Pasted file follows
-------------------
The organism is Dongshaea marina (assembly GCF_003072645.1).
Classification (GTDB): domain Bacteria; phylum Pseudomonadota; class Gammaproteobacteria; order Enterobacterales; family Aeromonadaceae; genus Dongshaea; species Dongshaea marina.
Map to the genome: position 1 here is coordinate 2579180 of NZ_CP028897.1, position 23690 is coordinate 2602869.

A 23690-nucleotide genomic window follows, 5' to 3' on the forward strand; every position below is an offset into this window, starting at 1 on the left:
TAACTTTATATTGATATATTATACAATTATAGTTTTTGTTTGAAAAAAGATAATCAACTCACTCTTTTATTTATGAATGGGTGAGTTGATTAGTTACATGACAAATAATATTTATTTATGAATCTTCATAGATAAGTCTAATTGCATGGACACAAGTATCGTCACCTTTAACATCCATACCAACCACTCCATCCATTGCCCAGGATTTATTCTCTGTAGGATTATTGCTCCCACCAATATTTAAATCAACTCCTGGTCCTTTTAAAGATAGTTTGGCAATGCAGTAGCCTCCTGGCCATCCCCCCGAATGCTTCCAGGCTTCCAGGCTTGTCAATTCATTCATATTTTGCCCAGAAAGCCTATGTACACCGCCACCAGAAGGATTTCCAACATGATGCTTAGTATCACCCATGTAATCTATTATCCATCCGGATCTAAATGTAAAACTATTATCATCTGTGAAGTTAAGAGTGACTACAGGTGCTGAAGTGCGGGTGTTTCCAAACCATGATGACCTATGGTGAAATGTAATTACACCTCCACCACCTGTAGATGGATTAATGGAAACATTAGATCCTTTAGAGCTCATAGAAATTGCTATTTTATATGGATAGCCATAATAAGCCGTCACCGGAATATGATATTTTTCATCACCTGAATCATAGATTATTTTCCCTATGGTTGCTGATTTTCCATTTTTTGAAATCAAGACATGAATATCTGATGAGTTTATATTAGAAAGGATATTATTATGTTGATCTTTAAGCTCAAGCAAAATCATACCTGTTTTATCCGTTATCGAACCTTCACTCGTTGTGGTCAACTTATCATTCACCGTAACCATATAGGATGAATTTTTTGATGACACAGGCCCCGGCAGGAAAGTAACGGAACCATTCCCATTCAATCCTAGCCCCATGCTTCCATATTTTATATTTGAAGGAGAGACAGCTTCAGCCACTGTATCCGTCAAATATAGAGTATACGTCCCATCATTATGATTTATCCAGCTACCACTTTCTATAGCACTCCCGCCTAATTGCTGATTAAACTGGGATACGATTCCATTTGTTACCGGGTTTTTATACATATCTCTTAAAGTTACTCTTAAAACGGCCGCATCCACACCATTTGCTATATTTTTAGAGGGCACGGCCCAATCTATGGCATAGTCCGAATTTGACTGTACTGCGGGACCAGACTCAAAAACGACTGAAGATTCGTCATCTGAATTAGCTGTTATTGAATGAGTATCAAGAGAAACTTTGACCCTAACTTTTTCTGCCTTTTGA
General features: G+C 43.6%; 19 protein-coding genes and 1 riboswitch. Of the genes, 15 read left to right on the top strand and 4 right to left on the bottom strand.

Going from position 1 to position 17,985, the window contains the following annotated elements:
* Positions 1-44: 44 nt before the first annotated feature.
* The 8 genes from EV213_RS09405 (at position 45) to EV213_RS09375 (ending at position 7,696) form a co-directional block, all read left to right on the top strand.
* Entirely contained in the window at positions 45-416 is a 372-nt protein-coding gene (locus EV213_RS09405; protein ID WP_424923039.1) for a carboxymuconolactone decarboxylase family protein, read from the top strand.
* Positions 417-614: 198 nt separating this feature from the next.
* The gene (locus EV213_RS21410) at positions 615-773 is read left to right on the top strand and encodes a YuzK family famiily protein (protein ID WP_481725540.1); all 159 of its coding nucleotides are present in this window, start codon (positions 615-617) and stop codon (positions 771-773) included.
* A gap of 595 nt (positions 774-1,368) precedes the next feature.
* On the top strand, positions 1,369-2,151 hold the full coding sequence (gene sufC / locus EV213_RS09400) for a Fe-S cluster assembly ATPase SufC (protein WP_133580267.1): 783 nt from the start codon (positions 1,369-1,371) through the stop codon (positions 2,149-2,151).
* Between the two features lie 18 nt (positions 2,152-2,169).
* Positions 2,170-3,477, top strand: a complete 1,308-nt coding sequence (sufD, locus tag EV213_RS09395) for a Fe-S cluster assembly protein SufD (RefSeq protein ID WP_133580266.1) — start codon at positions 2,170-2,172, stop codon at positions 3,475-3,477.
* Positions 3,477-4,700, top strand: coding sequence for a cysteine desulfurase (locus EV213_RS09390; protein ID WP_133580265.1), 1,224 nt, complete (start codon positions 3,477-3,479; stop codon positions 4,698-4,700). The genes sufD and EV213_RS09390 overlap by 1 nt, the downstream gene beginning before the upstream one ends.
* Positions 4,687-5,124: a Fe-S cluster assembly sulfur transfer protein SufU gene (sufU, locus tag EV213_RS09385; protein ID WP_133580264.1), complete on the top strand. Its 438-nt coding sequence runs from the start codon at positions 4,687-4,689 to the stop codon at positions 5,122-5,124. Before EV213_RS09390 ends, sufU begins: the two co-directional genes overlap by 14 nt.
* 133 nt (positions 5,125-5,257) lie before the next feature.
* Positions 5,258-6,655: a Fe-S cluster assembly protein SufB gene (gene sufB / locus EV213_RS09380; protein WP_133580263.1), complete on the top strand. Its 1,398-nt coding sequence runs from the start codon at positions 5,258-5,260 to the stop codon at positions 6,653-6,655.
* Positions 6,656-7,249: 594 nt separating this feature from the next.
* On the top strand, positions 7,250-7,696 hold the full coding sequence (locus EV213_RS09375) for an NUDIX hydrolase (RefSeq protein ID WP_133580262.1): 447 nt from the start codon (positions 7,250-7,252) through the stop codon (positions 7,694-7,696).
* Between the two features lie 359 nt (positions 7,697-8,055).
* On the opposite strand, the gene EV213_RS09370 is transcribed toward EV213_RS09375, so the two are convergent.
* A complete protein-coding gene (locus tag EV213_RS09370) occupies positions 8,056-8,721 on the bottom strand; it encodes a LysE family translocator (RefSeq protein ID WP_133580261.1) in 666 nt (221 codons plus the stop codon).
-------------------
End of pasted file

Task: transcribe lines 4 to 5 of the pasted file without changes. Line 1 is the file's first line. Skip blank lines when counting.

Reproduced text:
A 23690-nucleotide genomic window follows, 5' to 3' on the forward strand; every position below is an offset into this window, starting at 1 on the left:
TAACTTTATATTGATATATTATACAATTATAGTTTTTGTTTGAAAAAAGATAATCAACTCACTCTTTTATTTATGAATGGGTGAGTTGATTAGTTACATGACAAATAATATTTATTTATGAATCTTCATAGATAAGTCTAATTGCATGGACACAAGTATCGTCACCTTTAACATCCATACCAACCACTCCATCCATTGCCCAGGATTTATTCTCTGTAGGATTATTGCTCCCACCAATATTTAAATCAACTCCTGGTCCTTTTAAAGATAGTTTGGCAATGCAGTAGCCTCCTGGCCATCCCCCCGAATGCTTCCAGGCTTCCAGGCTTGTCAATTCATTCATATTTTGCCCAGAAAGCCTATGTACACCGCCACCAGAAGGATTTCCAACATGATGCTTAGTATCACCCATGTAATCTATTATCCATCCGGATCTAAATGTAAAACTATTATCATCTGTGAAGTTAAGAGTGACTACAGGTGCTGAAGTGCGGGTGTTTCCAAACCATGATGACCTATGGTGAAATGTAATTACACCTCCACCACCTGTAGATGGATTAATGGAAACATTAGATCCTTTAGAGCTCATAGAAATTGCTATTTTATATGGATAGCCATAATAAGCCGTCACCGGAATATGATATTTTTCATCACCTGAATCATAGATTATTTTCCCTATGGTTGCTGATTTTCCATTTTTTGAAATCAAGACATGAATATCTGATGAGTTTATATTAGAAAGGATATTATTATGTTGATCTTTAAGCTCAAGCAAAATCATACCTGTTTTATCCGTTATCGAACCTTCACTCGTTGTGGTCAACTTATCATTCACCGTAACCATATAGGATGAATTTTTTGATGACACAGGCCCCGGCAGGAAAGTAACGGAACCATTCCCATTCAATCCTAGCCCCATGCTTCCATATTTTATATTTGAAGGAGAGACAGCTTCAGCCACTGTATCCGTCAAATATAGAGTATACGTCCCATCATTATGATTTATCCAGCTACCACTTTCTATAGCACTCCCGCCTAATTGCTGATTAAACTGGGATACGATTCCATTTGTTACCGGGTTTTTATACATATCTCTTAAAGTTACTCTTAAAACGGCCGCATCCACACCATTTGCTATATTTTTAGAGGGCACGGCCCAATCTATGGCATAGTCCGAATTTGACTGTACTGCGGGACCAGACTCAAAAACGACTGAAGATTCGTCATCTGAATTAGCTGTTATTGAATGAGTATCAAGAGAAACTTTGACCCTAACTTTTTCTGCCTTTTGA